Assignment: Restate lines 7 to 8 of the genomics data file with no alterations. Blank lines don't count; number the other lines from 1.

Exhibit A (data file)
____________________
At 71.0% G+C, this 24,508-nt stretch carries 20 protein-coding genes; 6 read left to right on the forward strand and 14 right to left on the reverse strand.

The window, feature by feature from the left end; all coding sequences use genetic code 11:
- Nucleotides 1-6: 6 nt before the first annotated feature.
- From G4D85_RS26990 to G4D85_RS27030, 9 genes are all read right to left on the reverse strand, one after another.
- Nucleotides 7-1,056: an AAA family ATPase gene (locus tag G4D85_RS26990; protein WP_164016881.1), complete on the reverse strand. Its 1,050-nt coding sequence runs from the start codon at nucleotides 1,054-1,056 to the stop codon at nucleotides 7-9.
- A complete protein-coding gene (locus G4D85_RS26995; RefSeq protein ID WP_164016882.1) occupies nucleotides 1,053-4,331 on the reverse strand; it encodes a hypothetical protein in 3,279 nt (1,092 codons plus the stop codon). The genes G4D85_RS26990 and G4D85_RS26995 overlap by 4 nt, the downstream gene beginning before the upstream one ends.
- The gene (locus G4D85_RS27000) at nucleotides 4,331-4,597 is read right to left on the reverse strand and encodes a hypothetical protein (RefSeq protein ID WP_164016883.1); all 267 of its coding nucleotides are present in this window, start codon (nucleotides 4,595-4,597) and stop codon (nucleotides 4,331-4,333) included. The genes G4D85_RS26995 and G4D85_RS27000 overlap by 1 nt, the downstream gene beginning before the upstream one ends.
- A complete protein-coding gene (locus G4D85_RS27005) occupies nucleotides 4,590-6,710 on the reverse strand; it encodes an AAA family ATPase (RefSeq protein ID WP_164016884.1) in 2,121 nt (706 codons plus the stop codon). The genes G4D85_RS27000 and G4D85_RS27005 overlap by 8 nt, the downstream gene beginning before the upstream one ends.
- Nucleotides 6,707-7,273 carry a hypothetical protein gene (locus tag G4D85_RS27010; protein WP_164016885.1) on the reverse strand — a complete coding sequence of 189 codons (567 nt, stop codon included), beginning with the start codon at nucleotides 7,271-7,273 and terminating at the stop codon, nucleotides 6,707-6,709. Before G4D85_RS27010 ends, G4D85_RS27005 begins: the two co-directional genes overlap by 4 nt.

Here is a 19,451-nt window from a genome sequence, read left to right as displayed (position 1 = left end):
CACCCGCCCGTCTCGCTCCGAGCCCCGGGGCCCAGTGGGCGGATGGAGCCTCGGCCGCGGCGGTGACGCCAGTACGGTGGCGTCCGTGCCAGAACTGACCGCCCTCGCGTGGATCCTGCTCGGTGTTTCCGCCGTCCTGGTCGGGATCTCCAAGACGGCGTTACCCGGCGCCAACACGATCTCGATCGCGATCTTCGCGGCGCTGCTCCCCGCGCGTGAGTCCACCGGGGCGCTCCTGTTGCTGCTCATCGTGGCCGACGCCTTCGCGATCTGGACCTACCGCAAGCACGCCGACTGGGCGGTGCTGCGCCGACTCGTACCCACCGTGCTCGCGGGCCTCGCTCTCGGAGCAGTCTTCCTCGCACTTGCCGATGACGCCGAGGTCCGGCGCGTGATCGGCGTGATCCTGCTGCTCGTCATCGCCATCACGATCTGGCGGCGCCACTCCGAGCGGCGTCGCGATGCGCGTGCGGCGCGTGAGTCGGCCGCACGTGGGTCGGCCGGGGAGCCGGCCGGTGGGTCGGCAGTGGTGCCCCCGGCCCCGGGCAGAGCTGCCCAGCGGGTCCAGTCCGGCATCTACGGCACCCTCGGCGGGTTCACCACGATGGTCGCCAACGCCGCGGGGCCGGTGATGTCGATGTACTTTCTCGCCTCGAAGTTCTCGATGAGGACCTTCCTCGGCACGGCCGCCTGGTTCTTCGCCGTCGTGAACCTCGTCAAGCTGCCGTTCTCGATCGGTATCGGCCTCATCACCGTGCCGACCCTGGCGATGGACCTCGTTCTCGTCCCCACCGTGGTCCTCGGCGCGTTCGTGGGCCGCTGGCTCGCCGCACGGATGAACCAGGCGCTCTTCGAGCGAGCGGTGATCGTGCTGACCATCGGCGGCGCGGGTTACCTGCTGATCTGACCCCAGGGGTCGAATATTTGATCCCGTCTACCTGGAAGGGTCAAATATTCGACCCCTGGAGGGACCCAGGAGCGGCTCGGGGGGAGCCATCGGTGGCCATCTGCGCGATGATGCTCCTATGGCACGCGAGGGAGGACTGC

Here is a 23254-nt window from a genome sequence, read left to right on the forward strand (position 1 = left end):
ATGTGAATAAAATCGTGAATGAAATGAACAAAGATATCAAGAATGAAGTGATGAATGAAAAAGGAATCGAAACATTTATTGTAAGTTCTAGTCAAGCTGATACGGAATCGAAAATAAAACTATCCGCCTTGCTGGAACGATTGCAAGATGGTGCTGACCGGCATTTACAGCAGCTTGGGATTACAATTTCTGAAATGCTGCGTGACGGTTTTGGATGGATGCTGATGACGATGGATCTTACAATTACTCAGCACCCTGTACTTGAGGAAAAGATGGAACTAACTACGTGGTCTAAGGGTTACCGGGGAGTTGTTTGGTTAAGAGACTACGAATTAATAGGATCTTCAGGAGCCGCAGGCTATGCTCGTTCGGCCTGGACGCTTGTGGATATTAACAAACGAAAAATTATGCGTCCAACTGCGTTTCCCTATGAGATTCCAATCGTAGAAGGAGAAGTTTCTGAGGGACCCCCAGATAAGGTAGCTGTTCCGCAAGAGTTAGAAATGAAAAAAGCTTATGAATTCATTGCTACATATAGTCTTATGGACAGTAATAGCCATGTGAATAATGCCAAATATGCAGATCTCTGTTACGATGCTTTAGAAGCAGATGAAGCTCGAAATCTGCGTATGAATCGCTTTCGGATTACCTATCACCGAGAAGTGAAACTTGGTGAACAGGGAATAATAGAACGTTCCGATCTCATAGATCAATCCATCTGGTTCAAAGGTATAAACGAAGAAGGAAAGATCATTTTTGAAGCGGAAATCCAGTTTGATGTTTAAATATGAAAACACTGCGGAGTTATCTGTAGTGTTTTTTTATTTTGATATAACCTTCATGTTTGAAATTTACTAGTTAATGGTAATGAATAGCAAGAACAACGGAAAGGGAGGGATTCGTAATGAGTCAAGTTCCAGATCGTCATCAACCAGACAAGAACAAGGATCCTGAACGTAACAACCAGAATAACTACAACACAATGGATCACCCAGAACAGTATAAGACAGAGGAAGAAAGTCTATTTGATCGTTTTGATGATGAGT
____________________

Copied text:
- The gene (locus G4D85_RS27000) at nucleotides 4,331-4,597 is read right to left on the reverse strand and encodes a hypothetical protein (RefSeq protein ID WP_164016883.1); all 267 of its coding nucleotides are present in this window, start codon (nucleotides 4,595-4,597) and stop codon (nucleotides 4,331-4,333) included. The genes G4D85_RS26995 and G4D85_RS27000 overlap by 1 nt, the downstream gene beginning before the upstream one ends.
- A complete protein-coding gene (locus G4D85_RS27005) occupies nucleotides 4,590-6,710 on the reverse strand; it encodes an AAA family ATPase (RefSeq protein ID WP_164016884.1) in 2,121 nt (706 codons plus the stop codon). The genes G4D85_RS27000 and G4D85_RS27005 overlap by 8 nt, the downstream gene beginning before the upstream one ends.